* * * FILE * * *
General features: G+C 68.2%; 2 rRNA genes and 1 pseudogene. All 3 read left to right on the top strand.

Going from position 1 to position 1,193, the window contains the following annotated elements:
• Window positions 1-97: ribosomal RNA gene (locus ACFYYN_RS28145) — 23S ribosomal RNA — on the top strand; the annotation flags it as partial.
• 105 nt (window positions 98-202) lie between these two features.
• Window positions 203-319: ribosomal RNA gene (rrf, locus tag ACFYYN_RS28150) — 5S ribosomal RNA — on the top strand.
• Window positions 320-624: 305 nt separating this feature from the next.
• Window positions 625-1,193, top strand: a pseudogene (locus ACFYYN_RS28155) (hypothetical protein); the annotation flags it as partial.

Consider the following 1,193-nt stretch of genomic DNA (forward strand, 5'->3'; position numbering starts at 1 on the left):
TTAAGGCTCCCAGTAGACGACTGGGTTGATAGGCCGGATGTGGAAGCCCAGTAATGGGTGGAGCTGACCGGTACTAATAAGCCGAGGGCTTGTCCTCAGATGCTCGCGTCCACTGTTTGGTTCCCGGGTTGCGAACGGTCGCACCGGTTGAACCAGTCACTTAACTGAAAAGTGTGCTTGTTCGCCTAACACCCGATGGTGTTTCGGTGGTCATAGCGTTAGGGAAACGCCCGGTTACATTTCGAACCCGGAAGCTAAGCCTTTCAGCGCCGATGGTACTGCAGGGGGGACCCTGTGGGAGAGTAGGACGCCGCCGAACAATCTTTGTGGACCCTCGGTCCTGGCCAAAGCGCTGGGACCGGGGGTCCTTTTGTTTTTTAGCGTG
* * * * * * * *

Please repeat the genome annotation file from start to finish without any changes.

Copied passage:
General features: G+C 68.2%; 2 rRNA genes and 1 pseudogene. All 3 read left to right on the top strand.

Going from position 1 to position 1,193, the window contains the following annotated elements:
• Window positions 1-97: ribosomal RNA gene (locus ACFYYN_RS28145) — 23S ribosomal RNA — on the top strand; the annotation flags it as partial.
• 105 nt (window positions 98-202) lie between these two features.
• Window positions 203-319: ribosomal RNA gene (rrf, locus tag ACFYYN_RS28150) — 5S ribosomal RNA — on the top strand.
• Window positions 320-624: 305 nt separating this feature from the next.
• Window positions 625-1,193, top strand: a pseudogene (locus ACFYYN_RS28155) (hypothetical protein); the annotation flags it as partial.

Consider the following 1,193-nt stretch of genomic DNA (forward strand, 5'->3'; position numbering starts at 1 on the left):
TTAAGGCTCCCAGTAGACGACTGGGTTGATAGGCCGGATGTGGAAGCCCAGTAATGGGTGGAGCTGACCGGTACTAATAAGCCGAGGGCTTGTCCTCAGATGCTCGCGTCCACTGTTTGGTTCCCGGGTTGCGAACGGTCGCACCGGTTGAACCAGTCACTTAACTGAAAAGTGTGCTTGTTCGCCTAACACCCGATGGTGTTTCGGTGGTCATAGCGTTAGGGAAACGCCCGGTTACATTTCGAACCCGGAAGCTAAGCCTTTCAGCGCCGATGGTACTGCAGGGGGGACCCTGTGGGAGAGTAGGACGCCGCCGAACAATCTTTGTGGACCCTCGGTCCTGGCCAAAGCGCTGGGACCGGGGGTCCTTTTGTTTTTTAGCGTG